Medication Abortion

By OBOS Abortion Contributors | March 27, 2014

A medication abortion, also called medical abortion or abortion with pills, consists of a two-drug regimen that ends a pregnancy. Medication abortions need to be done within nine weeks from the first day of a woman’s last period.

In the United States, the most common kind of medication abortion involves the drugs mifepristone (also known as Mifeprex, RU-486, or the “abortion pill”) and misoprostol. The mifepristone is taken orally at the doctor’s office or clinic, and the misoprostol is used later, usually at home.

In 2011, 36 percent of women who were up to nine weeks pregnant chose a medication abortion. The rates vary by region and by clinic.

Some of the reasons women choose medication abortion include a desire to avoid an invasive, surgical procedure; a perception that it is better, easier or more “natural” (“like a miscarriage”); and a feeling that it is more private. Most important, studies show that the overwhelming majority of women surveyed are satisfied with whatever method they choose.

One woman describes why she choose a medication abortion:

This was a very personal and private procedure, which enabled me to have some control over this difficult situation. The bleeding and cramping last longer [than an aspiration abortion] and are somewhat unpredictable. The hardest thing is the waiting between taking the medication and finishing the abortion. Aspiration would have been faster. However, for me it was better because I’m more private. I was comfortable being in my own home. Even though I did have side effects, this was an easier procedure, both emotionally and physically.

A medication abortion is different from using emergency contraceptive pills (ECP, otherwise known as morning-after pills) such as Plan B, which can be taken up to three days after unprotected intercourse to prevent conception, or ella, which can be taken up to five days after unprotected intercourse. Find out more about emergency contraception.

Safety

Medication abortion with mifepristone/misoprostol is very safe. Less than one percent of women having a medication abortion have any serious complication.

Effectiveness

Medication abortion is about 95 to 98 percent effective. In 2 to 5 percent of cases, women will need a vacuum aspiration procedure to complete the abortion. This may be because the drugs didn’t work and the pregnancy continues (about 1 percent of the time) or because of heavy or prolonged bleeding.

What to Expect

Mifepristone works by blocking progesterone, a hormone that is needed to sustain a pregnancy. Without progesterone, the embryo detaches from the uterine lining. Misoprostol, a prostaglandin that is either inserted into the vagina or allowed to dissolve inside your mouth (between your cheeks and gums or under your tongue), causes the cervix to become soft and the uterus to cramp. The embryo is then expelled in what seems like a heavy period.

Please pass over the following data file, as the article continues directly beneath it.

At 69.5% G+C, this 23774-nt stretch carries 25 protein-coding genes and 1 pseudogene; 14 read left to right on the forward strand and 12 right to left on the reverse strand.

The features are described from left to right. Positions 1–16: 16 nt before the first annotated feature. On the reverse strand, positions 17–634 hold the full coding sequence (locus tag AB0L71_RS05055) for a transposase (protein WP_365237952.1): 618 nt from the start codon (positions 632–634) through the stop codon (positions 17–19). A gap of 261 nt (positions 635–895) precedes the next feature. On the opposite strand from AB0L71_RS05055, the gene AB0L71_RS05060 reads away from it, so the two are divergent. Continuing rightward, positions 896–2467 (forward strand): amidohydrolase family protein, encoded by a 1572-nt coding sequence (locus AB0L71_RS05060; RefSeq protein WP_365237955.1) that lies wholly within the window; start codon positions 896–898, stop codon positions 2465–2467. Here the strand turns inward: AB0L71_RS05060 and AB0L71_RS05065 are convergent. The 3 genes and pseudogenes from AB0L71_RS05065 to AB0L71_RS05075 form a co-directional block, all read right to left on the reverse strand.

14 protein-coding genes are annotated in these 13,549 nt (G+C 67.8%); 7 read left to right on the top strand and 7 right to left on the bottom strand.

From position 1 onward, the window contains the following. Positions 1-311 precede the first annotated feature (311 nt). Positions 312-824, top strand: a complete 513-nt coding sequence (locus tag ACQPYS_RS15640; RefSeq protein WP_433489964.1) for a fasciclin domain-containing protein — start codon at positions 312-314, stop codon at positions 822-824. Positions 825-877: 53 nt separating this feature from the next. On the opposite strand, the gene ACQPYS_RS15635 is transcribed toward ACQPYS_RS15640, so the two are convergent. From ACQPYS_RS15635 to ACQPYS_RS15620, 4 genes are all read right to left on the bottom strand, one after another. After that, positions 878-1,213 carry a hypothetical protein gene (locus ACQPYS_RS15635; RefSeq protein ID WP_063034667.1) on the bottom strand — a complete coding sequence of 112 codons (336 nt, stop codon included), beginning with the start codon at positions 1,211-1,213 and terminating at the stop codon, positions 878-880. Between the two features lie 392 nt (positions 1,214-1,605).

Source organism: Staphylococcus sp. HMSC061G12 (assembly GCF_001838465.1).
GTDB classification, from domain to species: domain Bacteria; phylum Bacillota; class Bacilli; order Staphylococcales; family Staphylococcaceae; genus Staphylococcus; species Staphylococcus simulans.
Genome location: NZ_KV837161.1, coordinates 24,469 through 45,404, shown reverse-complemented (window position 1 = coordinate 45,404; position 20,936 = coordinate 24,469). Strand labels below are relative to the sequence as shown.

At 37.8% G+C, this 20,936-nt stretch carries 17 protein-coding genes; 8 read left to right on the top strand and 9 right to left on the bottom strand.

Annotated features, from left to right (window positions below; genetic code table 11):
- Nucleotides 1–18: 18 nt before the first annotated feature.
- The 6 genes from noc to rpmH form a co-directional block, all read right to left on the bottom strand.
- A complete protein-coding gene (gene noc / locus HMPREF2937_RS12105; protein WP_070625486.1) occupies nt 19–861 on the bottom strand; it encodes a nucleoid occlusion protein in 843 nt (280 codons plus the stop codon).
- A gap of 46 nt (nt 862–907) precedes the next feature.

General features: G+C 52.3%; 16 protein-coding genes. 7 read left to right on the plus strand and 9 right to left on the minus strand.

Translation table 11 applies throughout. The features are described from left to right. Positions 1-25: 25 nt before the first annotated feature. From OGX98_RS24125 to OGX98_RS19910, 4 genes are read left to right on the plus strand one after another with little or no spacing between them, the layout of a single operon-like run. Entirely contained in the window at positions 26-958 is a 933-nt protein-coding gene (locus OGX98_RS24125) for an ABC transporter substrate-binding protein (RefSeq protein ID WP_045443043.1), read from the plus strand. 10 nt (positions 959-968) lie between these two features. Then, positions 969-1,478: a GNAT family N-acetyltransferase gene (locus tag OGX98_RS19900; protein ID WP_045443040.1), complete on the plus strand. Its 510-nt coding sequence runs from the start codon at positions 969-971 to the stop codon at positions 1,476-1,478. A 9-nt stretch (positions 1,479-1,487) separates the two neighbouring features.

After taking the mifepristone at the doctor’s office or clinic, you may experience bleeding, nausea or fatigue. Even if you have bleeding, it is very important to take the misoprostol as instructed.

Most clinics recommend that you use the misoprostol 24 to 48 hours after the mifepristone, at home or wherever you feel most comfortable. The waiting time is important and increases the likelihood that the medications will work.

Cramping and bleeding, possibly heavier than your normal period, will usually begin within a few hours. You can take over-the-counter pain relievers such as aspirin, Tylenol or ibuprofen for the pain; a heating pad or hot water bottle helps relieve the cramping. Other common side effects include nausea, vomiting, diarrhea, fever, chills or fatigue. It is normal to have more bleeding than a normal menstrual period and pass blood clots.

You may also see light pink or whitish wispy tissue, which is the gestational sac. The embryo is less than half a centimeter long at this stage and is often embedded in a blood clot. Severe lower abdominal cramps typically mean that pregnancy tissue is passing out of the uterus. The cramping may occur in waves. (Read more about controlling pain and coping techniques.)

Generally, cramping will subside after the tissue passes (about four hours, but each woman’s body is different). The bleeding will gradually decrease over the next few days, and light spotting often continues for one to three weeks.

Complications

Though complications are rare, if you have heavy bleeding — meaning enough to soak through two or more thick full-size sanitary pads per hour for two consecutive hours — have sharp abdominal pain or pain in your lower back, or have a fever of 100.4°F or higher that lasts for more than four hours, call your provider or the clinic. Also see “Symptoms to Watch for After an Abortion.”

Follow-Up

Most clinics require a follow-up visit to confirm that the abortion is complete. The clinician will do a physical examination, ultrasound or blood pregnancy test. Sometimes these services can be managed by phone without having to return to the clinic.

If the pregnancy is continuing, you will need to have a vacuum aspiration abortion. If the embryo has stopped growing but some pregnancy tissue still remains in the uterus (sometimes called an incomplete abortion), the clinician may give you more misoprostol, empty the uterus with suction, or ask you to return for another visit.

You will likely get your next period within about four to six weeks after using the misoprostol. This first period after a medication abortion may be heavier or it may have more clots than normal. A small percentage of women have an episode of extra heavy bleeding about three to five weeks after the misoprostol. Learn more about general aftercare.